Arizona Legislature Will Consider Repeal of 1864 Abortion Law

Arizona lawmakers seemed poised on Wednesday to repeal an abortion ban that first became law when Abraham Lincoln was president and a half-century before women won the right to vote.

The expected vote in the Arizona State Senate could be the culmination of a fevered effort to repeal the law that has made abortion a central focus of Arizona’s politics.

The issue has galvanized Democratic voters and energized a campaign to put an abortion-rights ballot measure before Arizona voters in November. On the right, it created a rift between anti-abortion activists who want to keep the law in place and Republican politicians who worry about the political backlash that could be prompted by support of a near-total abortion ban with no exceptions for rape or incest.

The 1864 law had gathered dust on the books for decades, but it exploded into an election-year flashpoint three weeks ago when the Republican-appointed justices of the State Supreme Court said the ban could now be enforced because of the overturning of Roe v. Wade.

Democrats tried twice to force a repeal bill to a vote in the Republican-controlled state Legislature, only to be blocked by conservative lawmakers. In tense scenes inside the State Capitol, Democratic lawmakers shouted “Shame!” at Republicans, and anti-abortion activists filled the chambers with prayers to uphold the law.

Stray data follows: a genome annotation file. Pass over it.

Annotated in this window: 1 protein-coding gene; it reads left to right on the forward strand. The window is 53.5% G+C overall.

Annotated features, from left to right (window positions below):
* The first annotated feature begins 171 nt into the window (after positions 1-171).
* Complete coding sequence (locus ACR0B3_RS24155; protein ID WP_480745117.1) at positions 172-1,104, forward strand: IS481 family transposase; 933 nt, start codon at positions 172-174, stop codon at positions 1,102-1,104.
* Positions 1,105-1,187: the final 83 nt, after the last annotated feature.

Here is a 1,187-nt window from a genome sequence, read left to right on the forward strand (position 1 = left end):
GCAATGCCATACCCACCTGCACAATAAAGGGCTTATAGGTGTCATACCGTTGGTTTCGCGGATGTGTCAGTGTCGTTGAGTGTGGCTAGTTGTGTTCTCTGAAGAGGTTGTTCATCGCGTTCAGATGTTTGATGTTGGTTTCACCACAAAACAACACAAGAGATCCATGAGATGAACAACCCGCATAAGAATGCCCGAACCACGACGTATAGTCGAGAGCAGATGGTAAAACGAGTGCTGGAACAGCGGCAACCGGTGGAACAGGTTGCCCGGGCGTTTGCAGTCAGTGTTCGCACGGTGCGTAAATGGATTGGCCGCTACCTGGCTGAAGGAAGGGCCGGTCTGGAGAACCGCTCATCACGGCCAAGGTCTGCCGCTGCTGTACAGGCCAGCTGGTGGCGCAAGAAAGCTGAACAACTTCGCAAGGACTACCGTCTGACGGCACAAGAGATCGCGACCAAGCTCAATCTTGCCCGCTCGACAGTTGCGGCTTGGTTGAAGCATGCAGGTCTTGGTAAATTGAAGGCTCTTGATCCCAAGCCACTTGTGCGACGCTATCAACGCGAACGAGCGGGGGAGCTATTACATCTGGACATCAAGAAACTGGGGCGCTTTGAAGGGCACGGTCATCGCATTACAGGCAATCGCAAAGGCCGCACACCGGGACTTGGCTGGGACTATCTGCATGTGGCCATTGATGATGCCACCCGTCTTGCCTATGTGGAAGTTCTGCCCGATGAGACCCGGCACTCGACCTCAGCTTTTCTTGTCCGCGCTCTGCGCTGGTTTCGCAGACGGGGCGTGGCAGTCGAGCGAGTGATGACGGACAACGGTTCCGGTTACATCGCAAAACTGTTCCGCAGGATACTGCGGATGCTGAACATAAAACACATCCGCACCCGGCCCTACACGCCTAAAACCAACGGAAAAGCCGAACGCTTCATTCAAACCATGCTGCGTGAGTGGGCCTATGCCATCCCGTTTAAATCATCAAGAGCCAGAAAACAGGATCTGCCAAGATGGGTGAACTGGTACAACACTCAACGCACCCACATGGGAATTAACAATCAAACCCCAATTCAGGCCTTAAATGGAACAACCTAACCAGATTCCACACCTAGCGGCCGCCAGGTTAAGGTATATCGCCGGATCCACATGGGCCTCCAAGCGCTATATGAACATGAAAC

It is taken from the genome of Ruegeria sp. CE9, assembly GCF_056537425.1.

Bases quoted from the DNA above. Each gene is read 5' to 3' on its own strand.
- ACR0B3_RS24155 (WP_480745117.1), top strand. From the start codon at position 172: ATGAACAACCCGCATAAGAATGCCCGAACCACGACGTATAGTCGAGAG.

Then last week, three Republican members of the Arizona House joined with every Democrat in the chamber and voted to repeal the 1864 ban, sending it to the Arizona Senate for final approval.

Two Republican state senators have said they support scrapping the law, and lawmakers widely expect the repeal to pass on Wednesday and to be signed by Gov. Katie Hobbs, a Democrat.

Anti-abortion activists, in a last-ditch effort to urge wavering lawmakers to reconsider, were planning a rally outside the Capitol on Wednesday morning, and they said they were also hoping to pack the public gallery in the State Senate.

Anti-abortion activists said they were worried that other states with Republican-controlled legislatures might now follow Arizona’s lead.

“This blueprint of irresponsibility and cowardice will be emulated across the nation by other opportunistic Republicans who gladly wear the pro-life cape for donor dollars but stab the movement in the back when it’s time to act,” Chanel Prunier, vice president of political affairs for Students for Life Action, said in a statement before the planned vote.

Voters in red states including Kansas and Ohio have approved ballot measures protecting abortion following the Supreme Court’s 2022 decision overturning the constitutional right to the procedure. Other Republican-controlled states, like Florida and Texas, have veered in the opposite direction by passing laws sharply curtailing abortion access.

Even if the repeal passes on Wednesday, abortions in Arizona will still be limited by a host of restrictions, including a 2022 law that prohibits abortions after 15 weeks. That law does not make any exceptions for rape or incest.

“We still have extreme abortion bans on the books,” said State Senator Priya Sundareshan, a Tucson lawmaker who is a co-chairwoman of the Arizona Democratic Legislative Campaign Committee.

Democrats hope the uproar over the 1864 ban will motivate voters to turn out in November for President Biden and to support the ballot measure enshrining abortion rights into Arizona’s Constitution.

They argue that without constitutional protections in Arizona, a more conservative legislature could one day reinstate the 1864 ban.

In a call with reporters on Tuesday, Democratic leaders hammered on their party’s message that President Donald J. Trump deserved blame for the revival of the 1864 law because he had appointed the U.S. Supreme Court justices who struck down Roe.

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